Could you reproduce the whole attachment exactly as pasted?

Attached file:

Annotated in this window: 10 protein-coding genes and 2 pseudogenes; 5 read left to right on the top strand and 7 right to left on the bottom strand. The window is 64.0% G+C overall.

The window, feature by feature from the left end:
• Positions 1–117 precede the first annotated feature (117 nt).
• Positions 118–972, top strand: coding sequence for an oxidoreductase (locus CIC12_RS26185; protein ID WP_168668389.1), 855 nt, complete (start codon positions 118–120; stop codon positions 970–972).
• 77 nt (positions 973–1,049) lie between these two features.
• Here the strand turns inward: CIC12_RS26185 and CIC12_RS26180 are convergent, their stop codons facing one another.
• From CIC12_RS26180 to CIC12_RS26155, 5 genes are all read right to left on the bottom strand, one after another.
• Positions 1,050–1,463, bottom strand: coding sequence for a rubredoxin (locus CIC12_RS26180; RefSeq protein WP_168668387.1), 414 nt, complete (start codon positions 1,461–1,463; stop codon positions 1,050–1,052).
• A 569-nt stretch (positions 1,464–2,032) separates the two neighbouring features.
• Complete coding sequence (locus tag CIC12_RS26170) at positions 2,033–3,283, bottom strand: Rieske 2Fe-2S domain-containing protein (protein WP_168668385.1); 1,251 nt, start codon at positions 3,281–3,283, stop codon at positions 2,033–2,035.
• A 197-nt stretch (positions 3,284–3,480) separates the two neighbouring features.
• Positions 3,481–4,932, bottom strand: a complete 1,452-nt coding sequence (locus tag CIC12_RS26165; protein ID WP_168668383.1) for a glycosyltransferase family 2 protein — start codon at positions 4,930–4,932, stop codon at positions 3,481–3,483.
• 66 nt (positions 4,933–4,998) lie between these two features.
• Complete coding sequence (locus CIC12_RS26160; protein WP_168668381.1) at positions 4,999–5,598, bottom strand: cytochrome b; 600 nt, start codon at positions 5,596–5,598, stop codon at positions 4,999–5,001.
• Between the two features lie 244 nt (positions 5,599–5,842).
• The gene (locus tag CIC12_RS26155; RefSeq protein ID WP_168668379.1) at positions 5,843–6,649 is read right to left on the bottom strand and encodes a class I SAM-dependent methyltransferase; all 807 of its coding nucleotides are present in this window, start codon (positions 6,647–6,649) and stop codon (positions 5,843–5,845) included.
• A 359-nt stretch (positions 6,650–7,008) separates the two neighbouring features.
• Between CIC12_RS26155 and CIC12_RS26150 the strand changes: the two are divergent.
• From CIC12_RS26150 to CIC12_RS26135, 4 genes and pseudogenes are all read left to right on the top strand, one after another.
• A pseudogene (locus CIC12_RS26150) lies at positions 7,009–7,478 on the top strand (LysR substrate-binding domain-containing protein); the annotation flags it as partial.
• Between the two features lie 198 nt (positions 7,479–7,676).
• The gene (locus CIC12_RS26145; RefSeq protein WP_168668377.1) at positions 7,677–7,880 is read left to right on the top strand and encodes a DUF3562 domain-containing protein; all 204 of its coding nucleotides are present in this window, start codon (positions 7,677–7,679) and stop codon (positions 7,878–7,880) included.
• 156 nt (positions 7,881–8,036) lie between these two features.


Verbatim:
Annotated in this window: 10 protein-coding genes and 2 pseudogenes; 5 read left to right on the top strand and 7 right to left on the bottom strand. The window is 64.0% G+C overall.

The window, feature by feature from the left end:
• Positions 1–117 precede the first annotated feature (117 nt).
• Positions 118–972, top strand: coding sequence for an oxidoreductase (locus CIC12_RS26185; protein ID WP_168668389.1), 855 nt, complete (start codon positions 118–120; stop codon positions 970–972).
• 77 nt (positions 973–1,049) lie between these two features.
• Here the strand turns inward: CIC12_RS26185 and CIC12_RS26180 are convergent, their stop codons facing one another.
• From CIC12_RS26180 to CIC12_RS26155, 5 genes are all read right to left on the bottom strand, one after another.
• Positions 1,050–1,463, bottom strand: coding sequence for a rubredoxin (locus CIC12_RS26180; RefSeq protein WP_168668387.1), 414 nt, complete (start codon positions 1,461–1,463; stop codon positions 1,050–1,052).
• A 569-nt stretch (positions 1,464–2,032) separates the two neighbouring features.
• Complete coding sequence (locus tag CIC12_RS26170) at positions 2,033–3,283, bottom strand: Rieske 2Fe-2S domain-containing protein (protein WP_168668385.1); 1,251 nt, start codon at positions 3,281–3,283, stop codon at positions 2,033–2,035.
• A 197-nt stretch (positions 3,284–3,480) separates the two neighbouring features.
• Positions 3,481–4,932, bottom strand: a complete 1,452-nt coding sequence (locus tag CIC12_RS26165; protein ID WP_168668383.1) for a glycosyltransferase family 2 protein — start codon at positions 4,930–4,932, stop codon at positions 3,481–3,483.
• 66 nt (positions 4,933–4,998) lie between these two features.
• Complete coding sequence (locus CIC12_RS26160; protein WP_168668381.1) at positions 4,999–5,598, bottom strand: cytochrome b; 600 nt, start codon at positions 5,596–5,598, stop codon at positions 4,999–5,001.
• Between the two features lie 244 nt (positions 5,599–5,842).
• The gene (locus tag CIC12_RS26155; RefSeq protein ID WP_168668379.1) at positions 5,843–6,649 is read right to left on the bottom strand and encodes a class I SAM-dependent methyltransferase; all 807 of its coding nucleotides are present in this window, start codon (positions 6,647–6,649) and stop codon (positions 5,843–5,845) included.
• A 359-nt stretch (positions 6,650–7,008) separates the two neighbouring features.
• Between CIC12_RS26155 and CIC12_RS26150 the strand changes: the two are divergent.
• From CIC12_RS26150 to CIC12_RS26135, 4 genes and pseudogenes are all read left to right on the top strand, one after another.
• A pseudogene (locus CIC12_RS26150) lies at positions 7,009–7,478 on the top strand (LysR substrate-binding domain-containing protein); the annotation flags it as partial.
• Between the two features lie 198 nt (positions 7,479–7,676).
• The gene (locus CIC12_RS26145; RefSeq protein WP_168668377.1) at positions 7,677–7,880 is read left to right on the top strand and encodes a DUF3562 domain-containing protein; all 204 of its coding nucleotides are present in this window, start codon (positions 7,677–7,679) and stop codon (positions 7,878–7,880) included.
• 156 nt (positions 7,881–8,036) lie between these two features.